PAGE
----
Three years ago, that is to say upon the 10th of January, 1878, a performance was organised at the theatre of the Opéra Comique, by Got and Delaunay, under the patronage of the Comédie Française, in which Mmes. Sarah Bernhardt, Favart, Croizette, Reichemberg, and half-a-dozen other distinguised actresses, together with MM. Salvini, Capoul, Got, Delaunay, the two Coquelins, Thiron, Febvre, and thirteen other histrionic celebrities took part. But the central figure on that occasion, and the object of public and professional homage and respect, was a diminutive old man, who only wanted two years of being eighty, and whose wonderful vivacity and verve were by no means extinguished, even at that advanced are. His was a name dear to two generations of Parisian playgoers. It was that of an actor who had seen Talma, St. Prix, Lafon, Duchesnois, Raucourt and Georges in tragedy, and Potier, the two Baptistes, Brunet, Michaut, Fleury, Mars and Michelot in comedy. He had seen Paris besieged by the Allied Powers, in 1814; and by the Germans, in 1870. He had played under Louis the Eighteenth, Charles the Tenth, and Louis Philippe, under the Republic of 1848, under the Second Empire, and under the Republic of to-day. As a character-actor, he had no superior, although Frederick Lemaitre

was his contemporary; and, for a period of half a century, the name of Bouffé was identified in the minds of all lovers of dramatic art both in France and in England, with the characters of Turlututu, the Gamin de Paris, Caleb Balderstone, the Père Grandet, Falstaff, Louis the Eleventh (in Louis Onze en goguettes), and no less than 170 other parts, each of which he created. Bouffé is still living, and the story of his life is worth recording, were it only for the sake of the profession which he adorned by his genius, and honoured by his personal character and conduct.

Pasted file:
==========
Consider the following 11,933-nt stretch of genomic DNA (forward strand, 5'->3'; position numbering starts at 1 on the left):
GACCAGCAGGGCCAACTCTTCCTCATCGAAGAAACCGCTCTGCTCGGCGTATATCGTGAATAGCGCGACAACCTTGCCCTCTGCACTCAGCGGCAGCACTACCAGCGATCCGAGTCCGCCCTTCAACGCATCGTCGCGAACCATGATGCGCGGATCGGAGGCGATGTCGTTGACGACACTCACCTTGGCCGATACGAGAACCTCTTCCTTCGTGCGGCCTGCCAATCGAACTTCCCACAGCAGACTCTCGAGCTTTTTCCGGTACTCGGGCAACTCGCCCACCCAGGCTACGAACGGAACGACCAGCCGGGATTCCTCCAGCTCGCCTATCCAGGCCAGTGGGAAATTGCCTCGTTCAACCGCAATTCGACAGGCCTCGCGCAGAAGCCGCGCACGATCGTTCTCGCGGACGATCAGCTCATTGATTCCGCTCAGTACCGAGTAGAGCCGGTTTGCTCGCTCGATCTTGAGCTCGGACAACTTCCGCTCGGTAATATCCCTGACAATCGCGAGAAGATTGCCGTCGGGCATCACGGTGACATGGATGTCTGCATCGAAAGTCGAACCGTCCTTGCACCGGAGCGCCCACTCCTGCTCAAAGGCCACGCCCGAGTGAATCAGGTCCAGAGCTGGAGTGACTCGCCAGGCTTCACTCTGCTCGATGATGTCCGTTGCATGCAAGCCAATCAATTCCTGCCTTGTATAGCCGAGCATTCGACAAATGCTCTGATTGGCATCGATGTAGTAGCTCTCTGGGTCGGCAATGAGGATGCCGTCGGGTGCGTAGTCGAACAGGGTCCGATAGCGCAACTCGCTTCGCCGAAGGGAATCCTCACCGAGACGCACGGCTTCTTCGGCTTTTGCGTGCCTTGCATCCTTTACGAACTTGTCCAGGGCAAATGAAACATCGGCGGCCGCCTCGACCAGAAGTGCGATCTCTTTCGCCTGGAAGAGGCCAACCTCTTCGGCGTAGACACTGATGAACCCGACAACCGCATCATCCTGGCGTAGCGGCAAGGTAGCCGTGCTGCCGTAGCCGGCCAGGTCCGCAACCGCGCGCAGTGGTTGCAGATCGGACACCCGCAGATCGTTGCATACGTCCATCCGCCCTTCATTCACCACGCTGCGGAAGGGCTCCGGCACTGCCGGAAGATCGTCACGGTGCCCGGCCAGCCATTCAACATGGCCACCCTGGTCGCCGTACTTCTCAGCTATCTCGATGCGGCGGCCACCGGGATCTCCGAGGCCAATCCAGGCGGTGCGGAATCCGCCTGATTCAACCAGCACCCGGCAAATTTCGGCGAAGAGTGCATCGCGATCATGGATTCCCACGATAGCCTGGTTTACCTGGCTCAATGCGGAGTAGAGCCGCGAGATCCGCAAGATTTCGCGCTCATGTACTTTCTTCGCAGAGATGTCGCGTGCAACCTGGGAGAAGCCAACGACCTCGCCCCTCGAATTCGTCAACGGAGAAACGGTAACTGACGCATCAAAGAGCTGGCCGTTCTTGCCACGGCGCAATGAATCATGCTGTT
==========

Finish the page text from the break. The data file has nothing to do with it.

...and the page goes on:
He was born in Paris, on the 4th of September, 1800. His father was only nineteen, and his mother no more than fifteen, when they married, and he, himself, was the eldest born of twentytwo children. Both parents were passionately fond of the theatre, and, before the boy was ten years old, he had witnessed the performance of some scores of comedies, tragedies, melodramas, vaudevilles and comic operas; and had felt the histrionic instinct stirring strongly within him. It is not too much to say, indeed, that the boy was a born actor; and, although he learned his father's trade—that of a carver and gilder—his heart was in the playhouse. His father's sister was wardrobe-woman at the Ambigu, and sometimes he could steal in behind the scenes, and watch the actors from the wings. One day, as the bright-eyed little fellow was absorbed in this delightful occupation, a leading member of the company tapped him on the head, and said, "Here is our little amateur again; and, if he does not one day become a comedian, it will be no fault of his." Years afterwards, they were comrades and close friends in the company at the Gymnase. When Paris was besieged in 1814, Bouffé père, who idolised Napoleon, enrolled himself ainong the defenders of the city, and was so crushed in spirit by the reverses of the Emperor, that he fell seriously ill, and was unable to attend to his business for three years; during which time, the future actor had to become the breadwinner of the household; a duty which he fulfilled with affectionate assiduity. When his father was restored to health, young Bouffé celebrated the happy event by erecting a small theatre in the workshop, and giving a performance, with the assistance of some young friends, and of his sister Josephine, who afterwards became celebrated as an actress, under the name of Madame Gauthier. Her engagement at the Ambigu brought him into closer contact with the profession; and, among those who excited his admiration most warmly, was an orphan, named Charlotte Seffert. She was only six years old, and